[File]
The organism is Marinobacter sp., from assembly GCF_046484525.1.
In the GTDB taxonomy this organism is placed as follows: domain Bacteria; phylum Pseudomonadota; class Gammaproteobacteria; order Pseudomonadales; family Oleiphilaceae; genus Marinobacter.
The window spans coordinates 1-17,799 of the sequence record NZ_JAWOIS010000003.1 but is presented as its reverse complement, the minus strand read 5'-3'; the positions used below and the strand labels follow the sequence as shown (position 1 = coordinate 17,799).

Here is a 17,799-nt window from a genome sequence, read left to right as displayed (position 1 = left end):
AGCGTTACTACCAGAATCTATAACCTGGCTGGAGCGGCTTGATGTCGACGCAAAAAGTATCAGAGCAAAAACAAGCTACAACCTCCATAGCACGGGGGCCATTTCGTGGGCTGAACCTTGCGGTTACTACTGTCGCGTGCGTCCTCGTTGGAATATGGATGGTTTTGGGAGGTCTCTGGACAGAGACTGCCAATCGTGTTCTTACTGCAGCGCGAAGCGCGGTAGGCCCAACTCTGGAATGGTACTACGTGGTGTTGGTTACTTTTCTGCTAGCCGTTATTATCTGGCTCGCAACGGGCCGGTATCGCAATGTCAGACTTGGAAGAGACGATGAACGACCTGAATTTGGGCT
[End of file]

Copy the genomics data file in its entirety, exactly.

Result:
The organism is Marinobacter sp., from assembly GCF_046484525.1.
In the GTDB taxonomy this organism is placed as follows: domain Bacteria; phylum Pseudomonadota; class Gammaproteobacteria; order Pseudomonadales; family Oleiphilaceae; genus Marinobacter.
The window spans coordinates 1-17,799 of the sequence record NZ_JAWOIS010000003.1 but is presented as its reverse complement, the minus strand read 5'-3'; the positions used below and the strand labels follow the sequence as shown (position 1 = coordinate 17,799).

Here is a 17,799-nt window from a genome sequence, read left to right as displayed (position 1 = left end):
AGCGTTACTACCAGAATCTATAACCTGGCTGGAGCGGCTTGATGTCGACGCAAAAAGTATCAGAGCAAAAACAAGCTACAACCTCCATAGCACGGGGGCCATTTCGTGGGCTGAACCTTGCGGTTACTACTGTCGCGTGCGTCCTCGTTGGAATATGGATGGTTTTGGGAGGTCTCTGGACAGAGACTGCCAATCGTGTTCTTACTGCAGCGCGAAGCGCGGTAGGCCCAACTCTGGAATGGTACTACGTGGTGTTGGTTACTTTTCTGCTAGCCGTTATTATCTGGCTCGCAACGGGCCGGTATCGCAATGTCAGACTTGGAAGAGACGATGAACGACCTGAATTTGGGCT